Two things happened at Twitter as I spread word of Jeremy Robson’s gloomy piece about the ruinous impact of Martin Atkinson’s refereeing on his attachment to Premier League football.
Mark Cameron (@markscameron), globe-sailing Sunderland supporter (he works as chief engineer on cruise ships), wrote: “We are not alone regarding Martin Atkinson!” and drew attention to this compilation of how to get things wrong Atkinson-style:
And another Sunderland fan, Ian Whan (@whanie49), who describes himself as “an extremely amusing referees assessor”, broke ranks to offer a quite different view of Saturday afternoon’s big talking point.
Here it is, from Ian’s blog, The Pub Corner:
Judging by Twitter yesterday, referee Martin Atkinson is a cheat, he favours the big teams, he’s incompetent & they were the nicer things that were being said. So how on earth could a Premier League referee get something so badly wrong that even Arsène Wenger could see it?
In simple terms the referee didn’t do what everyone expected and for that he has been castigated by fans, pundits, managers and anyone else who wants a pop. The questions are: was he actually so wrong and, if he was, how did he arrive at those decisions? Or did he actually get it right?
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First of all as the ball is played up to Altidore the ref is in a great position and can see the Sunderland striker being held. At that point he hasn’t got the whistle anywhere near his mouth and he’s doing what good referees do, delaying and having a look to see if advantage will accrue. A parks ref will often blow immediately and no one will bat an eyelid.
The next point is at this stage 95 per cent of forwards fall over and plead for a free kick, so when Altidore rolled the challenge and stayed up, the ref is facing something different.
Altidore then literally pushes Sagna off using his superior strength and you can see the whistle go to Mr Atkinson’s mouth. He has a split second to process what he sees and I believe he is seeing it as Altidore committing a foul in pushing Sagna off so decides to penalise the first foul by Sagna. Altidore then trundles on and finishes but it’s rendered futile as the whistle has gone.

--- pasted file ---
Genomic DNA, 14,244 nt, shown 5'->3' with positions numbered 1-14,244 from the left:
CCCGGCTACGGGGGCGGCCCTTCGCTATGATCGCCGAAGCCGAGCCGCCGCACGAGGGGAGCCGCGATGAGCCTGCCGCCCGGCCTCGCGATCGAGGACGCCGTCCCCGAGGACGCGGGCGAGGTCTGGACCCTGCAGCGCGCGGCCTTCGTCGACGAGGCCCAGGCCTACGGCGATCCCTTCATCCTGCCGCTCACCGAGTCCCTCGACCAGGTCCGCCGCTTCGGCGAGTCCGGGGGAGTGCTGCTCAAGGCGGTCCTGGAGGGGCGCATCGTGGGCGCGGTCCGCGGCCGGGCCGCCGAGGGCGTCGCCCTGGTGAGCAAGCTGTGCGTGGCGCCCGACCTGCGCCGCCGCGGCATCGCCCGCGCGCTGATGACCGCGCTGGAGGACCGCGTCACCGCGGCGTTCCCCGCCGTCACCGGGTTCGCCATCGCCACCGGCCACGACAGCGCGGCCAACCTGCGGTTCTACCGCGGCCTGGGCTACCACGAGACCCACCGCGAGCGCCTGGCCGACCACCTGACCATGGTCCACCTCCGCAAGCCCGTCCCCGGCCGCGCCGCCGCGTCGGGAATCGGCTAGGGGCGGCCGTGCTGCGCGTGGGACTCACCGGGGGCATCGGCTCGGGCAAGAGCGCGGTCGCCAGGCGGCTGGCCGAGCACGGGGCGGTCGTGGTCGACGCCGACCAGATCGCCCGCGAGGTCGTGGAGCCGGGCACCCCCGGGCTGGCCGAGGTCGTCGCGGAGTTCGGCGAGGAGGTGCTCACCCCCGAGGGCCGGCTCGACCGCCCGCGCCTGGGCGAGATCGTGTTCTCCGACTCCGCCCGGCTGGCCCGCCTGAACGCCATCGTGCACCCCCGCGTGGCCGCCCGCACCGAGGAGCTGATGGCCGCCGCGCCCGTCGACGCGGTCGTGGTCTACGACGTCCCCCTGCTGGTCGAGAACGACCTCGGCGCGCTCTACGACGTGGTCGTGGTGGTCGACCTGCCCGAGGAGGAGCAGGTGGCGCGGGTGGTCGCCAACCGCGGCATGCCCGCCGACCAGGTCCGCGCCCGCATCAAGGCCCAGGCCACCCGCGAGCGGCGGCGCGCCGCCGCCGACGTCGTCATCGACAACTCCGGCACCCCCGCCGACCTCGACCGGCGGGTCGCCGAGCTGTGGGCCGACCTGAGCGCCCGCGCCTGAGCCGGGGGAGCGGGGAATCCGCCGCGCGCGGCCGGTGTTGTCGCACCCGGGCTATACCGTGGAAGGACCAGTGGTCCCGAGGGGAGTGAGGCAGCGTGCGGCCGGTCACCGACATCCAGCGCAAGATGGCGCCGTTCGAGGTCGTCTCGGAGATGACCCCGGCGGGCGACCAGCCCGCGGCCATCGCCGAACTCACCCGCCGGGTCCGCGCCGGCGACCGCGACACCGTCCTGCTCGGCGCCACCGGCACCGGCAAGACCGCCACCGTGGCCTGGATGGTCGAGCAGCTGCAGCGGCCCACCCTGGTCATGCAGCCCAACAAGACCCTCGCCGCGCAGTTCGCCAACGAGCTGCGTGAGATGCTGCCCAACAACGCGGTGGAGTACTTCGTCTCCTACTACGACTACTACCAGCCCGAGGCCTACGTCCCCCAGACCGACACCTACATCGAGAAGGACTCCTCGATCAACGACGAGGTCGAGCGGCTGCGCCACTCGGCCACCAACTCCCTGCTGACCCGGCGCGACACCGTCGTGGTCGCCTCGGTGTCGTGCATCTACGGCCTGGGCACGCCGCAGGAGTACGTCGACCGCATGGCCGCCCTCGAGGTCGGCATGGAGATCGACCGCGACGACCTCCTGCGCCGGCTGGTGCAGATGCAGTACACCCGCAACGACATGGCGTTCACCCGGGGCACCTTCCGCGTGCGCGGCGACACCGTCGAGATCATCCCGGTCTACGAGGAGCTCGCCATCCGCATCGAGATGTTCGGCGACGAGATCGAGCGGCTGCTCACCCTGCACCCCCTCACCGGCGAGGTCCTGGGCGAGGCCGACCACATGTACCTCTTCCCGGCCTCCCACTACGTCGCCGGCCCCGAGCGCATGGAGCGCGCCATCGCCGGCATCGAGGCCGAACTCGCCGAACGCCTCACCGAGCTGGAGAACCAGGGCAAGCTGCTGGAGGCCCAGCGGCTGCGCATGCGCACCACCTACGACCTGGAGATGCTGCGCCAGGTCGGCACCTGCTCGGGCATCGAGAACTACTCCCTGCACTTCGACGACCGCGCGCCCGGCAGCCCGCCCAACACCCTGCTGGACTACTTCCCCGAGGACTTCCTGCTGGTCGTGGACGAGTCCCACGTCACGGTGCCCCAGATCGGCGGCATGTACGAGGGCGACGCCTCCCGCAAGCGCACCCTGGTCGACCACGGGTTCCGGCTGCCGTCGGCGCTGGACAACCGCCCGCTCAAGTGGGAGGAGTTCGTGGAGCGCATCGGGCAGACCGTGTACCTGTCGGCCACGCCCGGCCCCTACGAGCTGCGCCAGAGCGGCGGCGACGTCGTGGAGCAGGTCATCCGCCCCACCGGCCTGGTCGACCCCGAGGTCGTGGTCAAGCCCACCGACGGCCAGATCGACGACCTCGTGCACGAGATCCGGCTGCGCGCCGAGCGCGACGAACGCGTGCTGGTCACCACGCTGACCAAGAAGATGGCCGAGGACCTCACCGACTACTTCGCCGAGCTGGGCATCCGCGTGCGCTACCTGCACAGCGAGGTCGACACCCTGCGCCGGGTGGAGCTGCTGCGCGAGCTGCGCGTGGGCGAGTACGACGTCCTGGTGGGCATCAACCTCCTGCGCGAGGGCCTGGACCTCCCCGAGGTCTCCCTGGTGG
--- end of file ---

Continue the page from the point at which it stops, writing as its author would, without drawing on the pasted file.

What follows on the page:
Having not applied the advantage clause, the expectation is that Sagna will be sent off … but he isn’t. Why not… surely he’s last man, surely hes denied an obvious goalscoring opportunity? Well actually no !
In penalising the first foul the ref has to assess what happened at the point of the foul, namely that Altidore was 30 yards from goal facing the touchline & running diagonally to receive the ball. At that point it wasn’t an obvious goal scoring opportunity regardless of what happened subsequently. As for Sagna being “last man” that is actually irrelevant; there is no mention of the “last man” in the laws of the game. So having stopped the game & awarded the free kick, I would suggest he got the 2nd part right, not popular but factual in law.
As for the first bit, should he have played advantage, should he have let Altidore muscle Sagna off the ball? My answer would be that at the top level, referees live by the fact that a major decision should never be a surprise, but the decision not to play advantage was a surprise to everyone. With hindsight he will know that had he let it play out and a goal had been scored it would have been accepted by everyone. Martin Atkinson isn’t a cheat, he did what Dalglish did when he paid £35m for Andy Carroll, he did what John O’Shea did when getting sent off last week, he did what Martin O’Neill did when he signed Danny Graham, he made an error of judgement that he will wish he hadn’t.
So, shock horror, Martin Atkinson isn’t a cheat, he’s not looking to deliberately begrudge Sunderland a goal. He’s a referee who in the space of a few seconds made a series of judgements as he saw fit and there then followed a series of events that left him just where he didn’t want to be …. the centre of attention.
Good piece, Whanie, even if many of us – and also Graham Poll in his Daily Mail ref watch column – will profoundly disagree. And don’t anyone suggest for a second that it is a product of another of your favoured pursuits (again from your Twitter profile): “whiskey and vodka enthusiast”.
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